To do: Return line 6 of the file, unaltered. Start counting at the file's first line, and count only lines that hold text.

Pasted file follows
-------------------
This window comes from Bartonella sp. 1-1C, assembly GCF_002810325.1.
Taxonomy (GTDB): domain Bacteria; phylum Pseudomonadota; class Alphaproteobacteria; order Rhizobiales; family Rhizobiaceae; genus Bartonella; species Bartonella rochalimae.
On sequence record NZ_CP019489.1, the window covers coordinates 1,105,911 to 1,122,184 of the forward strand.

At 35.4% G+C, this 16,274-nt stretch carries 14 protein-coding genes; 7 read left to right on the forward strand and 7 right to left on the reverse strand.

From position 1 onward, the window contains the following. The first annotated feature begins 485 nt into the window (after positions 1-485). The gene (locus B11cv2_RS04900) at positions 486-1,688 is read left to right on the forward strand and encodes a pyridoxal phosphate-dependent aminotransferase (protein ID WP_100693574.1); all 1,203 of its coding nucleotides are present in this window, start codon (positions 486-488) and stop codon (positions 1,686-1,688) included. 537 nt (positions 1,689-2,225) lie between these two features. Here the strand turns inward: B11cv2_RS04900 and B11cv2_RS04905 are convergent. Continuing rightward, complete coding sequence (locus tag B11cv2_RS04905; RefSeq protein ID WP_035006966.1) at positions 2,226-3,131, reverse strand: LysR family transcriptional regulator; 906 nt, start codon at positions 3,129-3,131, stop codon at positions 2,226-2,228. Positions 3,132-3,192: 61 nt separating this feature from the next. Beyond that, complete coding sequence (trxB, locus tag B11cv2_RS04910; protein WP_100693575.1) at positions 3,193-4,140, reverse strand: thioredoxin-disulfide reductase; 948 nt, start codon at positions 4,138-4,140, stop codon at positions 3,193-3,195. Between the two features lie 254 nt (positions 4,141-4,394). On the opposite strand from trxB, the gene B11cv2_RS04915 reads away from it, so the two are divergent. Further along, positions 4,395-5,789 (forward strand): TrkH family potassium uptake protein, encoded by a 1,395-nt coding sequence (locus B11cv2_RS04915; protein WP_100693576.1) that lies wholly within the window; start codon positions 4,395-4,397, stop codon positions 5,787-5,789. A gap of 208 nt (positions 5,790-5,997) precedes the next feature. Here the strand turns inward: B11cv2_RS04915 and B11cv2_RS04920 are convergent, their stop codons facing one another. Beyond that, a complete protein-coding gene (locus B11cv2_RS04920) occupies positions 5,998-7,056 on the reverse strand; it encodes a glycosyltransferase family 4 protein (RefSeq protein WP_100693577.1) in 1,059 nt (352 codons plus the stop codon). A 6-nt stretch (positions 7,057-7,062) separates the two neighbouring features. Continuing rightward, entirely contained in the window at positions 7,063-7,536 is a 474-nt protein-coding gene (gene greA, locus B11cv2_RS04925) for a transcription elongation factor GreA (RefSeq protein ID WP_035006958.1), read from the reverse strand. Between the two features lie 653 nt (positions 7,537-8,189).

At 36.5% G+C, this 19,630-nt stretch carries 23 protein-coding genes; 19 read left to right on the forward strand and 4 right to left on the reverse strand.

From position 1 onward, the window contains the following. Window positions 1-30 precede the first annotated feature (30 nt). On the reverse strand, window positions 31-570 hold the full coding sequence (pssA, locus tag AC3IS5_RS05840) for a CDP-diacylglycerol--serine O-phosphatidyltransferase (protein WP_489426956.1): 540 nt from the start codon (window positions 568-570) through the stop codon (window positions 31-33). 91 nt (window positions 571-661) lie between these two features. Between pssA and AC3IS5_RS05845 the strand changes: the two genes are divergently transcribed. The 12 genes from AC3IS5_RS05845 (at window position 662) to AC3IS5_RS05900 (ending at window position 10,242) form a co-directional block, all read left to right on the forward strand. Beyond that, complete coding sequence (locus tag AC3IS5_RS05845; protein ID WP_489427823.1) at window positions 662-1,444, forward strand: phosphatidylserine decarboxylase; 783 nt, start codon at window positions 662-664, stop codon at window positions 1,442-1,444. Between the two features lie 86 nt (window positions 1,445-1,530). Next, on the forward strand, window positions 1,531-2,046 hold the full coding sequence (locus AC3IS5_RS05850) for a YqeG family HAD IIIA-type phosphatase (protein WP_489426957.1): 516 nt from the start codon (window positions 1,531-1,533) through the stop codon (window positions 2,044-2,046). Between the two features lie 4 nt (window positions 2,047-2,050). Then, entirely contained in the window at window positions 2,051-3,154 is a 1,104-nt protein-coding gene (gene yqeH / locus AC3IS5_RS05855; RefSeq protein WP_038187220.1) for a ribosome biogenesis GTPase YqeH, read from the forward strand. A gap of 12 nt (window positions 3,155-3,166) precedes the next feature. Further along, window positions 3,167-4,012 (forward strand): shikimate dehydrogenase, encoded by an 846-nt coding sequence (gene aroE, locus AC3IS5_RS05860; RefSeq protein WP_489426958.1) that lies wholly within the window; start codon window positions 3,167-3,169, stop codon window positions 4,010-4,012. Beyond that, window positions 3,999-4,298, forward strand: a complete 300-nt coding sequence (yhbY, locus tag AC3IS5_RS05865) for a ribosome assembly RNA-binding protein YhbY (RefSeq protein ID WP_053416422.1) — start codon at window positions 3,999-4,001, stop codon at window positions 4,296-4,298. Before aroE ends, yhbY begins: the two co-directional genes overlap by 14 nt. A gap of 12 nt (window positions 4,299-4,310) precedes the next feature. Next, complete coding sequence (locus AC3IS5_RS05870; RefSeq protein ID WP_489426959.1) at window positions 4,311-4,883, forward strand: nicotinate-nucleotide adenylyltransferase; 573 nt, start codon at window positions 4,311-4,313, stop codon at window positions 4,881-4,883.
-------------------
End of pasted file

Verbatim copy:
At 36.5% G+C, this 19,630-nt stretch carries 23 protein-coding genes; 19 read left to right on the forward strand and 4 right to left on the reverse strand.